So why can’t they let go of the bigness? What makes their service so important that people must be put in danger? What is lost if they do smaller house churches or meet outside? Why is John MacArthur so important in the scope of eternity that this is the hill for him to die on?
I cannot know for sure what is going on in their hearts and minds. Forgive any sense of presumption on my part. But the sense I get, reading the letter, was not that a group of men and women studied the Scriptures and then came to this conclusion. Instead it feels like they didn’t like the restrictions and they went and found reasons that might support their rage.
But even those fall far short of clear, helpful wisdom and courage in this time.
Where they go wrong
I take seriously the idea of the Christian conscience, in which different churches, leaders, and individuals can come to different conclusions on different issues. However, I intentionally say they are “wrong” in this, because there are too many arguments offered in this letter that MacArthur must know are facile, weak, out-of-context, and over-reactive.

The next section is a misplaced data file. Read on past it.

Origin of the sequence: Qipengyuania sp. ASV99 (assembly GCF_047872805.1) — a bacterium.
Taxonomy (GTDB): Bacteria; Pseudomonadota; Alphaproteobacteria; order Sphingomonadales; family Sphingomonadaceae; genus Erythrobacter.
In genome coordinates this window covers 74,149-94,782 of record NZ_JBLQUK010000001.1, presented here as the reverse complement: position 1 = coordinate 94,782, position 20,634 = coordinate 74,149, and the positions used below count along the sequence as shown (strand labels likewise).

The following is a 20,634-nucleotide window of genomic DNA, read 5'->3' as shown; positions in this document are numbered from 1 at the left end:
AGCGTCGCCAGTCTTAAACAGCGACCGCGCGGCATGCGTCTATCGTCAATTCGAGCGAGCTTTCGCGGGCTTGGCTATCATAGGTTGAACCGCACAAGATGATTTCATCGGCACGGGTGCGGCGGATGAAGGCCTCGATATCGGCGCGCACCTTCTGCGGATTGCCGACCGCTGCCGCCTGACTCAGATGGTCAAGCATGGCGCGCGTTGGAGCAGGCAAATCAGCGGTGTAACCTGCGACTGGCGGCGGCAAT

Theological Problems: Domains of Authority
To make their point, MacArthur delineates three spheres of human life–the family, the Church, and the State–and says that government orders like this exceed the jurisdictions of their civil “sphere” and are no longer legitimate.
Yet I’m sure they agree that each of these spheres overlap at certain points. Parents govern the family, yet the churches and the State can step in and exert discipline in times of abuse, conflict, abandonment, need, etc. Once a church incorporates, has property, and accepts tax breaks they are willingly submitting themselves in certain areas to the authority of the State. They must follow safety, tax, and labor laws, for example.
These regulations are not overstepping God-ordained bounds. The State has a responsibility to seek the welfare, flourishing, and protection of the people in their sphere. When a pandemic threatens the lives of those people, then the State is exercising its own rightful authority when it places limitations on churches.
Theological Problems: Church and Worship
They also appeal to a smattering of commands for God’s people to gather, sing, and love each other, and conclude that following these restrictions would mean disobeying such commands.